The 2018-2022 Library Strategy to be published today will set out a plan to expand members from the current 755,000.
Although membership of all public libraries has been free since 2016, just 16% of the population are currently joined.
Under the plan being launched by Rural and Community Development Minister Michael Ring, efforts will be made to bring that up to 30% by the end of 2022.
One measure is a plan to extend a library service technology scheme that has been piloted in a small number of branches, but which has also caused industrial relations tensions.
Mr Ring plans to see this extended from three pilot locations to 100 of the country’s 330 library branches in the lifetime of the strategy.
This would see facilities open from 8am until 10pm all year, with self-service facilities for checkout and return of books.
But while the minister yesterday welcomed acceptance by the Fórsa union of Workplace Relations Commission (WRC) proposals on this and wider issues, the union said those proposals include safeguards that prevent the expansion of staffless library services until completion of a joint review by the union and management.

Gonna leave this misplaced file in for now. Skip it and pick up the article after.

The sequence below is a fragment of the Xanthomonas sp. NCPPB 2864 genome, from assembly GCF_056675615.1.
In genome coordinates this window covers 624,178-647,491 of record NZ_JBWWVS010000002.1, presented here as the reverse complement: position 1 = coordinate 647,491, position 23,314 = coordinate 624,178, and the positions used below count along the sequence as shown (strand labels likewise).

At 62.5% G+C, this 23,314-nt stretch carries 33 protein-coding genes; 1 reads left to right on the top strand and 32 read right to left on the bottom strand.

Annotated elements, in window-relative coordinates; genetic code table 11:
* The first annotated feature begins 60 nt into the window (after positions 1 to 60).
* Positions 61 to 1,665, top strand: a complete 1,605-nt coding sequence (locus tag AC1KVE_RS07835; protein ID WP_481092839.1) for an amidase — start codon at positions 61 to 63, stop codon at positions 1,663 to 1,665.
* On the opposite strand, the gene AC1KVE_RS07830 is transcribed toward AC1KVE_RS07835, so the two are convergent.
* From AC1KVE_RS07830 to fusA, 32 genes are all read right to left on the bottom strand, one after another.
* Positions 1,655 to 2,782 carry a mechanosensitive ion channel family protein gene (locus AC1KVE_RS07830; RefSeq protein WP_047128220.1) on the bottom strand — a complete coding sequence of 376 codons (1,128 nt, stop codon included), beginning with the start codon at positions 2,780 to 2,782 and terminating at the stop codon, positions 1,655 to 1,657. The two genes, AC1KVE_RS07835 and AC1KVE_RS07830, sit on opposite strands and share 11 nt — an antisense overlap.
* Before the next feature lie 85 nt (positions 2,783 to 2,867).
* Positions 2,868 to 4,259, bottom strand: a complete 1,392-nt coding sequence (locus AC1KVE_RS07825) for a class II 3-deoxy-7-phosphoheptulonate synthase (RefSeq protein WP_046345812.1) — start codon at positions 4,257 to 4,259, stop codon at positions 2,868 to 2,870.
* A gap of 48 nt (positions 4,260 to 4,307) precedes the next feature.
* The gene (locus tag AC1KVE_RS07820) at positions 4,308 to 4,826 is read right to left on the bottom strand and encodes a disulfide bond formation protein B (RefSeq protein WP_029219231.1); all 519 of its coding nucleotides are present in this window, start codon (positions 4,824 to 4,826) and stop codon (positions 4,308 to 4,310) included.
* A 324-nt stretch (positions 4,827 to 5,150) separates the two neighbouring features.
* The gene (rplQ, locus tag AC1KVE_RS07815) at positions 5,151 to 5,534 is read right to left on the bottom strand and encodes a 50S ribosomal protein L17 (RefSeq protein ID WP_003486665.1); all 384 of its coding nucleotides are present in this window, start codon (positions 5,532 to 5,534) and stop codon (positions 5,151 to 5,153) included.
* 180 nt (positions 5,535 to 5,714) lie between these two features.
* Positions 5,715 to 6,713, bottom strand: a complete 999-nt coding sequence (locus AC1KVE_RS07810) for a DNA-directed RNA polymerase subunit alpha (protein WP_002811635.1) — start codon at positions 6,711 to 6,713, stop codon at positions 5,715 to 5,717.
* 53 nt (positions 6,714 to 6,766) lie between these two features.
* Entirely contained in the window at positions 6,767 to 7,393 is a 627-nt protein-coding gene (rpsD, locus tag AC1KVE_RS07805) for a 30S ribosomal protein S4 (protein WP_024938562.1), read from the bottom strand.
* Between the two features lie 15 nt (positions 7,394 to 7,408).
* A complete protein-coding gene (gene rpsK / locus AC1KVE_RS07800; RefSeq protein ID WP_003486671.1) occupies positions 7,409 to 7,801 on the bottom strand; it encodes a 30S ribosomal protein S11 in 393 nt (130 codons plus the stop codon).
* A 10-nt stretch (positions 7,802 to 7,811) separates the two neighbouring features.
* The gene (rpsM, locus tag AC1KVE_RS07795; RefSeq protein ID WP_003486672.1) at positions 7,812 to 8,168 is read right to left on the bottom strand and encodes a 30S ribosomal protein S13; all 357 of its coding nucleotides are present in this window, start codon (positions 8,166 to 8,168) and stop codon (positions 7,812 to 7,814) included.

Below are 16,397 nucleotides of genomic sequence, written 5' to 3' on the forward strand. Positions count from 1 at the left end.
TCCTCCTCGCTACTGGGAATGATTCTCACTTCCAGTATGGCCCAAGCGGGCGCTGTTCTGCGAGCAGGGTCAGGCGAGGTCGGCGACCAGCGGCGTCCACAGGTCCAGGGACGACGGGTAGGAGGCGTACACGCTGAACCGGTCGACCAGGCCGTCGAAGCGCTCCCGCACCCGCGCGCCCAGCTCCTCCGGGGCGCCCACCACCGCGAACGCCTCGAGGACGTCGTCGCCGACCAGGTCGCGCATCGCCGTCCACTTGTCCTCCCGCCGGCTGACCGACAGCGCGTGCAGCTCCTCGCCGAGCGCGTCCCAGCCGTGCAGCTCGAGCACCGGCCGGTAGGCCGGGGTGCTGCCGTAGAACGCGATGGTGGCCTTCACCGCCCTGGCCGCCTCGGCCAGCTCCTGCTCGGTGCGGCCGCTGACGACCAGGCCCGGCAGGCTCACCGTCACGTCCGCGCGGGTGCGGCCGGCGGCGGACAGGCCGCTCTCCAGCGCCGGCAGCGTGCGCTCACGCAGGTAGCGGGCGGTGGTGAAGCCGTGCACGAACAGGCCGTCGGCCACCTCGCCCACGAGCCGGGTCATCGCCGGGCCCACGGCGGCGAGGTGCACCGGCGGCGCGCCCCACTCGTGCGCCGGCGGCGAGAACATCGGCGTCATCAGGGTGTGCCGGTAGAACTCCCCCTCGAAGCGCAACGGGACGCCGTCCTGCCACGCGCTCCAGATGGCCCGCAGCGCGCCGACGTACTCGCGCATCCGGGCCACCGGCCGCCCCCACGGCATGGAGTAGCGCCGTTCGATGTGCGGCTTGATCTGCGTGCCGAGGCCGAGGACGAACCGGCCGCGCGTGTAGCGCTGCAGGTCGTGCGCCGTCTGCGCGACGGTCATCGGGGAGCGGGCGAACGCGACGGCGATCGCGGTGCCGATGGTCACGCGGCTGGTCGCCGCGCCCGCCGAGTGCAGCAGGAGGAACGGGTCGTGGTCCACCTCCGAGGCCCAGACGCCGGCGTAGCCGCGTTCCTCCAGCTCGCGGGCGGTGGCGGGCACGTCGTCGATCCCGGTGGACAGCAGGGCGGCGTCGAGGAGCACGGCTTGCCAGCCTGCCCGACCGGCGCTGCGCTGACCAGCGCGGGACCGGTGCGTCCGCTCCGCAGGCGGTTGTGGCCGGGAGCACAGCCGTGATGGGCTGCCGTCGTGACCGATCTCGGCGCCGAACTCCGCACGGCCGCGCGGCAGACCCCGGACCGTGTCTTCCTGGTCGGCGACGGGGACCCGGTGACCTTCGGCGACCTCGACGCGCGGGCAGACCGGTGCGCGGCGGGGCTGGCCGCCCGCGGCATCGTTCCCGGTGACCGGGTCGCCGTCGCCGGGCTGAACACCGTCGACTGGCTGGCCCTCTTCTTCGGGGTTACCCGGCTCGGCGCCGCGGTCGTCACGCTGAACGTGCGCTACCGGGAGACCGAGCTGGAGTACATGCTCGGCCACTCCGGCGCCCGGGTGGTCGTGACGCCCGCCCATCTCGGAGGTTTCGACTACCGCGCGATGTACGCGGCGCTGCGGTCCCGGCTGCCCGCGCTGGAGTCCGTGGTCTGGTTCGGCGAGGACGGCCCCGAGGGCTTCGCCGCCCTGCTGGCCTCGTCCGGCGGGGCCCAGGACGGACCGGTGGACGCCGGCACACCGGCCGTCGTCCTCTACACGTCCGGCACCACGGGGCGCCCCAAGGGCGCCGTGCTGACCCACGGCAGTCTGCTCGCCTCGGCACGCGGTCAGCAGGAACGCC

More than 1,140 Fórsa members in library grades were balloted, and 81% of those who voted went with their officials’ recommendation to back the deal.
A spokesperson for the union said the agreement also covers the filling of posts, protection of staffed opening hours, and provides for health and safety risk assessments.
Under the new strategy, a target is being set to have another 20 staffless libraries operating later this year. Mr Ring’s spokesperson said the Banagher, Co Offaly branch saw library visits almost treble last year as a result of an 85% increase in opening hours under the My Open Library pilot.
The 2018-2022 strategy also plans for the abolition of fines for late returns, and to extend the reach of library services in disadvantaged communities and areas which may have lower membership rates.